Four years ago, several thousand amateur boxers who watched the class of 1984 win nine gold medals at the Los Angeles Olympics set out on the road of dreams, aspiring to gold medals of their own. This weekend, the road leads inside Caesars Palace Pavilion, where the Olympic team selection process is down to 23 boxers. This afternoon and Sunday--if necessary--they will finish paring themselves to the final 12.
SPORTS
April 1, 1988 | EARL GUSTKEY, Times Staff Writer
In two major upsets, a world champion and a fast-rising super-heavyweight prospect were beaten in the semifinals of the National Amateur Boxing Championships at the U.S. Olympic Training Center Thursday night. The upsets: --Kelcie Banks, 22-year-old world champion featherweight from Houston, viewed by almost everyone in amateur boxing as a lock for the Olympic team this year, lost a 3-2 decision to a little-known high school junior from St. Louis, Carl Daniels.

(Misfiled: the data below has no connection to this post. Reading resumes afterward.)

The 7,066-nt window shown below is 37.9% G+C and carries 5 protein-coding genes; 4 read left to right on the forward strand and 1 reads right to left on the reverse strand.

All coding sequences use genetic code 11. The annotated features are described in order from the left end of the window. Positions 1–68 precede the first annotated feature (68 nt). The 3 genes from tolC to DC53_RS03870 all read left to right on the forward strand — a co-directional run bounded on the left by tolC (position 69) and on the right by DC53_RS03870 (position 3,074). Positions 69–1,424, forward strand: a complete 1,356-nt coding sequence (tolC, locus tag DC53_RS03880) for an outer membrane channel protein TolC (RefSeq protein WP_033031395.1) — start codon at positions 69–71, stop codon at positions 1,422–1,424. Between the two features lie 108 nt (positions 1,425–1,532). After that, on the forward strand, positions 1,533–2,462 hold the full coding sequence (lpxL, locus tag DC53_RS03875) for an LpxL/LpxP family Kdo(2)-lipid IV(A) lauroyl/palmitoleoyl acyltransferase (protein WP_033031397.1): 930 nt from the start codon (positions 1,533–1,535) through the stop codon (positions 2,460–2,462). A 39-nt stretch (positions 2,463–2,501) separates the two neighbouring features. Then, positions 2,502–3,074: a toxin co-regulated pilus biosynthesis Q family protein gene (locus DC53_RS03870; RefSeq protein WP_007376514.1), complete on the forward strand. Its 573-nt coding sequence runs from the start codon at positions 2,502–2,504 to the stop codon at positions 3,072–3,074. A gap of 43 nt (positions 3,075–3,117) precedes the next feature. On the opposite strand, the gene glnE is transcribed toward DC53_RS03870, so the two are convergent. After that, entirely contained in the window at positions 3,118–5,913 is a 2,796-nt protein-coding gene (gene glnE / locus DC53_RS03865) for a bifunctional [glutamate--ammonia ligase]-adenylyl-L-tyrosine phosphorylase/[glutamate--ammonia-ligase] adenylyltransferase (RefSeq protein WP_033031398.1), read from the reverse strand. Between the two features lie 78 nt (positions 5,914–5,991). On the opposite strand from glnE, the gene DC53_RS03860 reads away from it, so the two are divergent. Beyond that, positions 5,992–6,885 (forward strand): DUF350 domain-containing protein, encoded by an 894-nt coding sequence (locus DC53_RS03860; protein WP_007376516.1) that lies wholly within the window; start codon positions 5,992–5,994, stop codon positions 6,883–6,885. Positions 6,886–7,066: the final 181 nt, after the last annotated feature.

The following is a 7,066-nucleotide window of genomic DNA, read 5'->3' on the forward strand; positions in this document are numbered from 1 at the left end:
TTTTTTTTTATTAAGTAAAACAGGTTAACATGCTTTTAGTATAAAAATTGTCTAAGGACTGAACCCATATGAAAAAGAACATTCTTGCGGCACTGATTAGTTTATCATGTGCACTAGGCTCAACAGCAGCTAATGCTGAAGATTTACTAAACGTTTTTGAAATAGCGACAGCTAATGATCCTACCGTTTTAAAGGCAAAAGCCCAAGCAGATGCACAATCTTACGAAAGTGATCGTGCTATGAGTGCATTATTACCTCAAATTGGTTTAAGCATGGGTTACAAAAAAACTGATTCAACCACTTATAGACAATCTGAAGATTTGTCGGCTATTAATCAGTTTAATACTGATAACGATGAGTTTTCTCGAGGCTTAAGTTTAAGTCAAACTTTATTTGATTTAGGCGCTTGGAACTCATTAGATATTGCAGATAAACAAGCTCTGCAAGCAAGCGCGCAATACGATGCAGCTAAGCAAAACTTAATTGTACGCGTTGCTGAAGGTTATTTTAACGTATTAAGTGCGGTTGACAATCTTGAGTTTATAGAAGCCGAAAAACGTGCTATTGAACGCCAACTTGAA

SPORTS
July 10, 1988 | EARL GUSTKEY, Times Staff Writer
Four summers ago, when amateur boxing people began gathering in Fort Worth for the 1984 Olympic boxing trials, everyone was hearing the same rumor: "Wait'll you see the 17-year-old heavyweight out of New York . . . very inexperienced, but a real talent . . . name is Tyson." Saturday, on U.S. Army Day in the finals of the 1988 Olympic trials at the Concord Pavilion, it seemed as if another heavyweight prospect had been dropped on the boxing scene. After Saturday, Ray Mercer is no longer a rumor.
SPORTS
July 8, 1988 | EARL GUSTKEY, Times Staff Writer
When he's on, Kelcie Banks is the best amateur boxer in the United States. For a boxing purist, the 6-foot 125-pound stringbean is, most of the time, a symphony of smooth, gliding movement with a quick, crackling right jab. But Banks is sometimes not on. Thursday night in the semifinals of the Olympic trials tournament, he was off. And so he's out--for the time being, at least--of the 1988 Olympic picture.